Thursday, November 14, 2013

Tear Down this What? The Common Core on the End of the Cold War

The ninth of November marked the twenty-fourth anniversary of the fall of the Berlin Wall, probably the most important historical event since World War II and the most important lesson about human freedom experienced within the living memory of most of us.

Presumably, next year there will be more of a commemoration, but the salient question now is how this lesson is being taught in the nation’s classrooms. For while those of us in our forties and older remember the fall of communism and its causes, today’s teenagers are wholly in the dark. What, then, are the high-school students of today being taught about what exactly—what principles, what forces, which people—brought down the Wall?

It is actually fairly easy to answer this question since forty-five states are now controlled by the testing and curricular regime known as the Common Core. The Common Core documents themselves, admittedly, are sometimes what Churchill called the Soviet Union, “a riddle wrapped in a mystery, inside an enigma.” If we just take a quick glance at Appendix B of the Common Core English Standards, which recommends “exemplar texts” for reading, we find the addresses of a host of worthy historical figures: Patrick Henry, George Washington, Abraham Lincoln, Franklin Roosevelt, Martin Luther King, and, yes, Ronald Reagan. What a model of non-partisan selection!

But it would behoove us to look at which speech of Reagan is being recommended: “Address to Students at Moscow State University.” Now that is rather odd. Would that speech be the first that comes to mind when we consider “the best of Reagan”? Was that address the most historically significant? Why not the First Inaugural or his acceptance speech at the 1980 Convention or his important addresses on foreign policy or even his 1964 “A Time for Choosing” on behalf of Barry Goldwater that launched him to political prominence? Might this be a case of the architects of the Common Core wanting to look non-partisan by having Reagan’s name on the list while actually trying to take away the force of his message to America? We can solve the mystery by finding out what will take place in classes across the land, neatly packaged for us in a textbook that bears the Common Core logo: two C’s inside a bright red ball.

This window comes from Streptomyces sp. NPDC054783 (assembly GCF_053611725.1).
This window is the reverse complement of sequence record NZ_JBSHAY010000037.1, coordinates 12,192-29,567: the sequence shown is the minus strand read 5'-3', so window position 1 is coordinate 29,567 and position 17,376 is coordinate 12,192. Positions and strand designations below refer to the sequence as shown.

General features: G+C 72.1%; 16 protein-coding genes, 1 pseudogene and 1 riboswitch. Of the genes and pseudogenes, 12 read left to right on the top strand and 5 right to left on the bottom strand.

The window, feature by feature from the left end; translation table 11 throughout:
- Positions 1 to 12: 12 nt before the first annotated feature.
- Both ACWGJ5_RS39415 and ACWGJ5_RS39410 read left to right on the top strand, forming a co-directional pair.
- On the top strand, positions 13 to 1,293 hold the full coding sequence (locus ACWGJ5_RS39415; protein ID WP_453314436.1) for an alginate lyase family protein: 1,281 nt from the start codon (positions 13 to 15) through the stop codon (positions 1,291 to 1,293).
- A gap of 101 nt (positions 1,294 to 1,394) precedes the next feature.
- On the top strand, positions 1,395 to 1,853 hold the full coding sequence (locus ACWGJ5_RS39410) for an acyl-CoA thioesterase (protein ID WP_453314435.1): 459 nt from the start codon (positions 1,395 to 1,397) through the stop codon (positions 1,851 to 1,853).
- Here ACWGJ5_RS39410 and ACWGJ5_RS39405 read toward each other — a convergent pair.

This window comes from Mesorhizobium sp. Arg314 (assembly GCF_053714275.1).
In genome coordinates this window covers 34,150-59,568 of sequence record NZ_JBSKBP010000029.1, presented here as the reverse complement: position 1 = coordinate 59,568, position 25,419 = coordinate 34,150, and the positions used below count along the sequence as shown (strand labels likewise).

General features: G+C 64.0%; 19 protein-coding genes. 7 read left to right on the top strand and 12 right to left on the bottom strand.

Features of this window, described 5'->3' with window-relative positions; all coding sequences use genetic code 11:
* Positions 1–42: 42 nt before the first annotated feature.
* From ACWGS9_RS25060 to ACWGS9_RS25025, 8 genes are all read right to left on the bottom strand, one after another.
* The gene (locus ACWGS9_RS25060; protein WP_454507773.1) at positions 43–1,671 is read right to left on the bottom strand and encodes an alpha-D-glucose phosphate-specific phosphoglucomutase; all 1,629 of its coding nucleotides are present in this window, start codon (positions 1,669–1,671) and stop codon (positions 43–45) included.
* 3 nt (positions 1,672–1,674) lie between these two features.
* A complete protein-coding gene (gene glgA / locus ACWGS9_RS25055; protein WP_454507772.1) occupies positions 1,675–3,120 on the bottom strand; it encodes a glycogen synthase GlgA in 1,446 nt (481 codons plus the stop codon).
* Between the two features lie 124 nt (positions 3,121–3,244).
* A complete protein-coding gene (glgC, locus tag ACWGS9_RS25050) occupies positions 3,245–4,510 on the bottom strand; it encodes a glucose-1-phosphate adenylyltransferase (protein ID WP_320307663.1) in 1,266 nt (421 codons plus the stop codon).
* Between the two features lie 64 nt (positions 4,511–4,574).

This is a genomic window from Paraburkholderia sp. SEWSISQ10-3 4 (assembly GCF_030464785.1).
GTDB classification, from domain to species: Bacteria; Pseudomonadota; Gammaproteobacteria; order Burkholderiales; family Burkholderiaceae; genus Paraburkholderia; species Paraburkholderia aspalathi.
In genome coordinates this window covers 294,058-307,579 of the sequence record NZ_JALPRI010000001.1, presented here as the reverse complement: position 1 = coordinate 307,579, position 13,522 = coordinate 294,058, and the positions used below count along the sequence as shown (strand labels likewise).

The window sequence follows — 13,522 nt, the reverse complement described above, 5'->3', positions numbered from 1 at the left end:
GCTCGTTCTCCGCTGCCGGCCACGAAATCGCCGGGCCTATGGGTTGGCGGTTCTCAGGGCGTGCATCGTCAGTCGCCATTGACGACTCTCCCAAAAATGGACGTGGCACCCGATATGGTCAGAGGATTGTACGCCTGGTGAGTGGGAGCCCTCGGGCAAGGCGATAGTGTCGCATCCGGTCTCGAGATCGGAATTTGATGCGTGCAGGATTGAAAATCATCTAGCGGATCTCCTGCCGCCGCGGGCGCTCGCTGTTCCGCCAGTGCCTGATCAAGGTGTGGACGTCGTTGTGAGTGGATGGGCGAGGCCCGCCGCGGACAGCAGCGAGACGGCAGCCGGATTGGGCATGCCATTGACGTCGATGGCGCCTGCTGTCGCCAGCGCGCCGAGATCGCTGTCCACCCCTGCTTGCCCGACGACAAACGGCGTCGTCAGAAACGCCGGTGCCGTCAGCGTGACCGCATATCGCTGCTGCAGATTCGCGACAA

On pages 403-4 of Pearson/Prentice Hall’s LITERATURE, Grade Ten, Common Core Edition, we see an editorial written on the tenth anniversary of the fall of the Berlin Wall. It appeared in The New York Times. It begins, “The Berlin Wall was bound to fall eventually.” That’s interesting. Was the editorial board of The New York Times writing in 1980 that the Berlin Wall was “bound to fall eventually”? The editorial continues:

    "But that it came down as bloodlessly as it did 10 years ago this week is largely a tribute to one leader. Today Mikhail Gorbachev is a political pariah in Russia and increasingly forgotten in the West. But history will remember him generously for his crucial role in ending the cold war and pulling back the Iron Curtain that Stalin drew across Europe in 1945."